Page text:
The Spanish inquisition necklace, the peacock turban and the carved ruby stick



The Spanish Inquisition necklace on display at the Smithsonian Institution in Washington DC

There were some fine jewels in the Holkar collection of which only fleeting references are found. The Spanish inquisition necklace is one such piece. Nothing is much known about the past of this beautiful necklace except that emeralds once belonged to the Spanish royal family. They were bought by Harry Winston from the Maharaja of Indore in 1940’s and donated to the Smithsonian Institution in New York. It is one of the most popular exhibits in the Smithsonian.

Another was the “Peacock Turban”. Indian Maharajas were not permitted arched crowns, which were considered to be the sole prerogative of the monarchs of England. To get around this, Maharajas asked various European houses to create “bejewelled turbans” as crowns. The “Peacock Turban” seems to be one such crown. It was a turban with an appearance of a peacock, made entirely of diamonds, rubies, emeralds and sapphires. Unfortunately, no photograph exists of this crown. Its only description is in the “Asia Magazine” article which refers to it as a “marvel of pearls, rubies, emeralds and diamonds”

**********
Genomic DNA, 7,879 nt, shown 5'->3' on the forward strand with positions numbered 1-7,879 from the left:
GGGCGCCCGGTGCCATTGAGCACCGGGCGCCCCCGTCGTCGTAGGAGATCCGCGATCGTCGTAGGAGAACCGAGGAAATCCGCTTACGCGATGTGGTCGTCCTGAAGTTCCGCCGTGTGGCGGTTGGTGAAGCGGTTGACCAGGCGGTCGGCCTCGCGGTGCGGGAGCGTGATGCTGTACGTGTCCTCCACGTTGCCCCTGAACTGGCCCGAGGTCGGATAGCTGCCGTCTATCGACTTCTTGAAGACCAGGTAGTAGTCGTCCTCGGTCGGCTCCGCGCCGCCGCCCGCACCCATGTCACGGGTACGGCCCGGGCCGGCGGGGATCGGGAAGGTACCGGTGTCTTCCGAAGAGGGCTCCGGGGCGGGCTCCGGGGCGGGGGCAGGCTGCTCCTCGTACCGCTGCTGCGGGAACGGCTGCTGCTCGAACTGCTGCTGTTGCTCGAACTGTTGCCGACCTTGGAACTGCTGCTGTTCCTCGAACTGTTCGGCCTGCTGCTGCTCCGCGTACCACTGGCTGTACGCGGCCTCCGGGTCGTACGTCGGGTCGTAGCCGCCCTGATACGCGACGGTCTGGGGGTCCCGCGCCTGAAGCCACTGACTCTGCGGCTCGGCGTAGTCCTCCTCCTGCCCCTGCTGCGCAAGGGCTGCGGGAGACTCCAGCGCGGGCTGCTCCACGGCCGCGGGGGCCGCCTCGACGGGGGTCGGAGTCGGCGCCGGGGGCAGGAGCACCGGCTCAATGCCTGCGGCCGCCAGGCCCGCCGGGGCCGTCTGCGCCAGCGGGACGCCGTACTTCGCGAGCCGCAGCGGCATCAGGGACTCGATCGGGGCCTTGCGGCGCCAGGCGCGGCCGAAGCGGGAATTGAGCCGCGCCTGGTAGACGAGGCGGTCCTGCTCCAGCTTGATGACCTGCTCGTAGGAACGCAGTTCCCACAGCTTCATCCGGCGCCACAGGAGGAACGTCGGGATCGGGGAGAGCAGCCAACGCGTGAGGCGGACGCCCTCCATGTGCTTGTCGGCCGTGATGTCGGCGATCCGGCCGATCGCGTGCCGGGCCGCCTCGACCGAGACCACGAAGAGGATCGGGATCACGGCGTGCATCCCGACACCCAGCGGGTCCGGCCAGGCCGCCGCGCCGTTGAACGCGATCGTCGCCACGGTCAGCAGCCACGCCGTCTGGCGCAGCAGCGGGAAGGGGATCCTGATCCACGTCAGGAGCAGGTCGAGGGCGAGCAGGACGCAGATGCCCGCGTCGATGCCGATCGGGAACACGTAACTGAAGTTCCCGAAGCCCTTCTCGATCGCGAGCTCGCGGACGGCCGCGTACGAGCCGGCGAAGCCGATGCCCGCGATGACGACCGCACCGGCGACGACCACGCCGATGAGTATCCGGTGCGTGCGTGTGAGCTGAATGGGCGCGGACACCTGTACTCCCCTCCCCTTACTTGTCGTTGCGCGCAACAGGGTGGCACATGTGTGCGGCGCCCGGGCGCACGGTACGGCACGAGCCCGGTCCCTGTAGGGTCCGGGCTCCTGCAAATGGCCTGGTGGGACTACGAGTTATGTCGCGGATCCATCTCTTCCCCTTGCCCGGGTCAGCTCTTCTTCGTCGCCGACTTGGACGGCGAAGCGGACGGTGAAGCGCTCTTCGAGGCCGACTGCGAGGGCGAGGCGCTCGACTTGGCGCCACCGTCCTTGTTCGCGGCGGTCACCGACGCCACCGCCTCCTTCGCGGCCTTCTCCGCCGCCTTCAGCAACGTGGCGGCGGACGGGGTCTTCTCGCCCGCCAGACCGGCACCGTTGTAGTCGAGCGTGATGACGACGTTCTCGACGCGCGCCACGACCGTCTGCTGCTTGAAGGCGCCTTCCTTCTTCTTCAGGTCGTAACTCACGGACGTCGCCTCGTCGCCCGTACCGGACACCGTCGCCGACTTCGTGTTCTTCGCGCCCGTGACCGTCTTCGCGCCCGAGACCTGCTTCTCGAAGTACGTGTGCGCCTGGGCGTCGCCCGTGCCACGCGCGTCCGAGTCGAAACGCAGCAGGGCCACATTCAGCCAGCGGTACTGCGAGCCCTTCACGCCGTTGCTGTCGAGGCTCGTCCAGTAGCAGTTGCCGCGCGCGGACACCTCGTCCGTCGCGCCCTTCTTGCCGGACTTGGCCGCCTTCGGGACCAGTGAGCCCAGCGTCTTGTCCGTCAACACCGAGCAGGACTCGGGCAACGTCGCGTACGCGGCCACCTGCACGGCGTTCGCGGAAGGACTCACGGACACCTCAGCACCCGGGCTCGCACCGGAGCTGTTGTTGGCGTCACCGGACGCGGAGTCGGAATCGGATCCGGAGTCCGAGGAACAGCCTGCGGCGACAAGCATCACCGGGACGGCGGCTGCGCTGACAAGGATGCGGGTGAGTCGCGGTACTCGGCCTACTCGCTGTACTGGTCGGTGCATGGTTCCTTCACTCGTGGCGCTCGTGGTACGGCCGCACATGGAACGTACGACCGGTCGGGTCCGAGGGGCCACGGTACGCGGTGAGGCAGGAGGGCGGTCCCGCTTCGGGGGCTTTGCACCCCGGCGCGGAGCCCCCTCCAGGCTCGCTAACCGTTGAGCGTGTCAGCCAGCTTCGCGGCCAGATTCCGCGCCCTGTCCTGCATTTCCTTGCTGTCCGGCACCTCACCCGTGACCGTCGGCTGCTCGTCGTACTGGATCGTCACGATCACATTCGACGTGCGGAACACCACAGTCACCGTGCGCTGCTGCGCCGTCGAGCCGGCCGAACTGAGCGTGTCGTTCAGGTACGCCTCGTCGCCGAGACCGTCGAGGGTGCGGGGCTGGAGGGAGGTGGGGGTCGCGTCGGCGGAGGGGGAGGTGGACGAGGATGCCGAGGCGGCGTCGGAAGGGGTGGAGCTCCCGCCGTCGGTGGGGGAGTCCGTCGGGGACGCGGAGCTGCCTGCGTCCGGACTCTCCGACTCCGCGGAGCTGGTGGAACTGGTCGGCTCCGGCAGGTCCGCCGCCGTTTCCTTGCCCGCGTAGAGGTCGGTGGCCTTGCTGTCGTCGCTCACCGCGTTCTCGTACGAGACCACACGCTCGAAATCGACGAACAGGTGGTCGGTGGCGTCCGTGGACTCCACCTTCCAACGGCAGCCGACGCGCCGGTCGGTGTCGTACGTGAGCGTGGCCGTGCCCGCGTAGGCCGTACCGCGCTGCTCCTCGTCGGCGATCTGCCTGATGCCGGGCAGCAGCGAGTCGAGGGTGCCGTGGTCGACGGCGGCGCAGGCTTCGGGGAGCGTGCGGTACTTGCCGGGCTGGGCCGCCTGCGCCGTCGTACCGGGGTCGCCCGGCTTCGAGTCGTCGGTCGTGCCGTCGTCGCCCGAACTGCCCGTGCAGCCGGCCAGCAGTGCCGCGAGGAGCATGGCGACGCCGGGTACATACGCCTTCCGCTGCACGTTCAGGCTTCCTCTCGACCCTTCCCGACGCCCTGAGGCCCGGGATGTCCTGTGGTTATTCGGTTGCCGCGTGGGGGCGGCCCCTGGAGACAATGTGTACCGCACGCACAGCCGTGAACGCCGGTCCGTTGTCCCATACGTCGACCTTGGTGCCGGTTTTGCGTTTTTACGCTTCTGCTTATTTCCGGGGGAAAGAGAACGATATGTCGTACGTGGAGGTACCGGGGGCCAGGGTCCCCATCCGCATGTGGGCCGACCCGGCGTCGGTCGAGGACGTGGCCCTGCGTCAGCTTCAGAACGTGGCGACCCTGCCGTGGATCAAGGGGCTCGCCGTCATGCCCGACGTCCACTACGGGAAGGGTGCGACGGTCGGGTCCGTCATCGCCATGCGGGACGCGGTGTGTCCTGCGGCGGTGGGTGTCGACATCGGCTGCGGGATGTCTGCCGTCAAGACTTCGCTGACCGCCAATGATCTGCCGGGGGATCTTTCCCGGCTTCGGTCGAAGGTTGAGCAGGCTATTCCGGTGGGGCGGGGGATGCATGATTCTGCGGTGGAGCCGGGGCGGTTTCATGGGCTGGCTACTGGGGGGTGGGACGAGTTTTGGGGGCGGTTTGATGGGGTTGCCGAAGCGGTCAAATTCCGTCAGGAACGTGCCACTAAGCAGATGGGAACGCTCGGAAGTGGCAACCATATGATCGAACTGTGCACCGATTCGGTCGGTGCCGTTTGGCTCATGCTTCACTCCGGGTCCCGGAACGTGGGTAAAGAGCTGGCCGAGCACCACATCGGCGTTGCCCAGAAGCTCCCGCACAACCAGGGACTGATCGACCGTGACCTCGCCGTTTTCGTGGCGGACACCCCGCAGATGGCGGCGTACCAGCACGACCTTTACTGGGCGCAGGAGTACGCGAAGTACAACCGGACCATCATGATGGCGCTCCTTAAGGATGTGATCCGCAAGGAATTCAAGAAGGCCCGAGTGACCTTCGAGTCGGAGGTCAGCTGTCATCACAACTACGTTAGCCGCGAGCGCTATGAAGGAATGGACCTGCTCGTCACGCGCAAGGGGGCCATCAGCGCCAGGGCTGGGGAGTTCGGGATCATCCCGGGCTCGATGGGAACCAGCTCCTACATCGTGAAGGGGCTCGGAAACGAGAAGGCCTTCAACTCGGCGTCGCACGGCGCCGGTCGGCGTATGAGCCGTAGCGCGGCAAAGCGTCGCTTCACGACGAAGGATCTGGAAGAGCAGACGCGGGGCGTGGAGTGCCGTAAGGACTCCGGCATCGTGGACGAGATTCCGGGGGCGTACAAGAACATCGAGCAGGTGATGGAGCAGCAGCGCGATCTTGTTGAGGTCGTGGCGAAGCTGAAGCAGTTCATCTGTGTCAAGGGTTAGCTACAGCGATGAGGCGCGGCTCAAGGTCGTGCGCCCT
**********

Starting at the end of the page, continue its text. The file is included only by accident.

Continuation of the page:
A design for bejewelled walking stick made for Maharaja Yeshwantrao Holkar of Indore

Another priceless artefact was the bejewelled walking stick of the Holkars with its handle made of an elephant carved out of a single ruby! During the Delhi durbar in 1911, the Maharaja of Indore was seen carrying this walking stick which unfortunately broke under his weight. This is the last thing that is heard of it.

The dissipation of the treasure
The dissipation of this great jewel collection acquired by several generations of Holkars took place primarily three stages. First, when Maharaja Tukojirao Holkar was forced to abdicate due to the sensational Malabar Hill Murders. He left for France carrying with him a large chunk of Holkar jewellery with him to France including the Indore Pears. Second, in 1947, when Indore state merged with India. The Congress govt forced the Maharaja Yeshwantrao Holkar to submit a list of his jewellery and maintain them as “dynastic heirlooms”. However, he was given full rights over his personal jewellery.

A photograph of a model wearing emeralds belonging to Maharajas of Indore auctioned by Sotheby’s in Tokyo in 1990s